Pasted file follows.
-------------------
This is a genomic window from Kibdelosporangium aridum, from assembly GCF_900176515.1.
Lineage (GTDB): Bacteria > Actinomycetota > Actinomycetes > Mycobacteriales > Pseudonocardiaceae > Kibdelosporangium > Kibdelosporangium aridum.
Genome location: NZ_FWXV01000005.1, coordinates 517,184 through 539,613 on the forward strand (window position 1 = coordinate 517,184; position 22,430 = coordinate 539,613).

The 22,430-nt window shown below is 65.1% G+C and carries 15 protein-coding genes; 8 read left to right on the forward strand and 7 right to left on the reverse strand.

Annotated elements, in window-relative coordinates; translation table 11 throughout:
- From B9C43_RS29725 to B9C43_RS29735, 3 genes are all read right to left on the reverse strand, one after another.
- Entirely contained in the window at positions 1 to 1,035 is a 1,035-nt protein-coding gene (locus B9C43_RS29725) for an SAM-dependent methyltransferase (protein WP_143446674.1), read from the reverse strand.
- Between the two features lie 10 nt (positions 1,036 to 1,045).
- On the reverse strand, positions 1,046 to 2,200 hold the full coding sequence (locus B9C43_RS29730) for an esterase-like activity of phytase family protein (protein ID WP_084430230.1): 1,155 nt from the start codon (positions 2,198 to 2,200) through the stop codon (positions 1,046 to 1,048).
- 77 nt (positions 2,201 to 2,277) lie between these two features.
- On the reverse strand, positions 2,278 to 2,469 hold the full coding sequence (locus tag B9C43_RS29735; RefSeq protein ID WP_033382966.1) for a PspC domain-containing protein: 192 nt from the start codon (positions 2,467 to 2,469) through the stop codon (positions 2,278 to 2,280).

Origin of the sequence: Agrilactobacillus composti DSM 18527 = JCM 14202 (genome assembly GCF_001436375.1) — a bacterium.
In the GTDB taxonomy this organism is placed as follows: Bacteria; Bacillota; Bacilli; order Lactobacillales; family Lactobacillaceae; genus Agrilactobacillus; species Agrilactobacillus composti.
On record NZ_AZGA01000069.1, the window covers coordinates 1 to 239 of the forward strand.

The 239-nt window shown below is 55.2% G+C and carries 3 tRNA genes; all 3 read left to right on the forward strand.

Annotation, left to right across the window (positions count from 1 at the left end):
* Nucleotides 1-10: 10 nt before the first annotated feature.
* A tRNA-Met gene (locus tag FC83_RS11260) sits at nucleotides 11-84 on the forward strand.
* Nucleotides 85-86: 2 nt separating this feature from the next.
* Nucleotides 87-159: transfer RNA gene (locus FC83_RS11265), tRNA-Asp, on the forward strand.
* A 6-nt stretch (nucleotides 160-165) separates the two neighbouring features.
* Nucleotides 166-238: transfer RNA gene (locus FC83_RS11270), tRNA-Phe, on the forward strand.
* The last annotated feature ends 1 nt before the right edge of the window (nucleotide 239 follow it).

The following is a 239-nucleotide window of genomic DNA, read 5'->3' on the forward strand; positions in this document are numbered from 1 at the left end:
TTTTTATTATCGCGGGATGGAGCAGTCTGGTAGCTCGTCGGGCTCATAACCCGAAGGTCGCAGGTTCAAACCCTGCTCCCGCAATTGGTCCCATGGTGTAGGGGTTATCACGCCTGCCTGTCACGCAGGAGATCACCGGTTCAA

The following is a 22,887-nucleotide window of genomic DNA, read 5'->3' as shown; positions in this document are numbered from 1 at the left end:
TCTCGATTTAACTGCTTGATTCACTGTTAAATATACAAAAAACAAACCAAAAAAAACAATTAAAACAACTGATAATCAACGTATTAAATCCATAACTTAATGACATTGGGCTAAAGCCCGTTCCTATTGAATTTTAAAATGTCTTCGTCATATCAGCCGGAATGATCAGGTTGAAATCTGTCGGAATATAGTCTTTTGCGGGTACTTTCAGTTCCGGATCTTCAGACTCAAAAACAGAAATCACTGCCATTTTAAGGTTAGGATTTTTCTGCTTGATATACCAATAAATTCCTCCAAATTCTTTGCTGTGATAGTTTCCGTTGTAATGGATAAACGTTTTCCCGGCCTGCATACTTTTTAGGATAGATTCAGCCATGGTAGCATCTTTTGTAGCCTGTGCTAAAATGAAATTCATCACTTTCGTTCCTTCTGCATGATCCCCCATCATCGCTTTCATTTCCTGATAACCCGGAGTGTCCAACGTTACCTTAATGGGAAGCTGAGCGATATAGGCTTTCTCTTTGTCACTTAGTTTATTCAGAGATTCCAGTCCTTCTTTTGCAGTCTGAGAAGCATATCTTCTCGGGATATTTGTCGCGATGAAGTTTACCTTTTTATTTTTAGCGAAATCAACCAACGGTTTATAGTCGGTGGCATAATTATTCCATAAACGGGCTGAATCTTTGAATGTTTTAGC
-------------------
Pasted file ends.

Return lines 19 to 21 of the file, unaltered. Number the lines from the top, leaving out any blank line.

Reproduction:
* Nucleotides 85-86: 2 nt separating this feature from the next.
* Nucleotides 87-159: transfer RNA gene (locus FC83_RS11265), tRNA-Asp, on the forward strand.
* A 6-nt stretch (nucleotides 160-165) separates the two neighbouring features.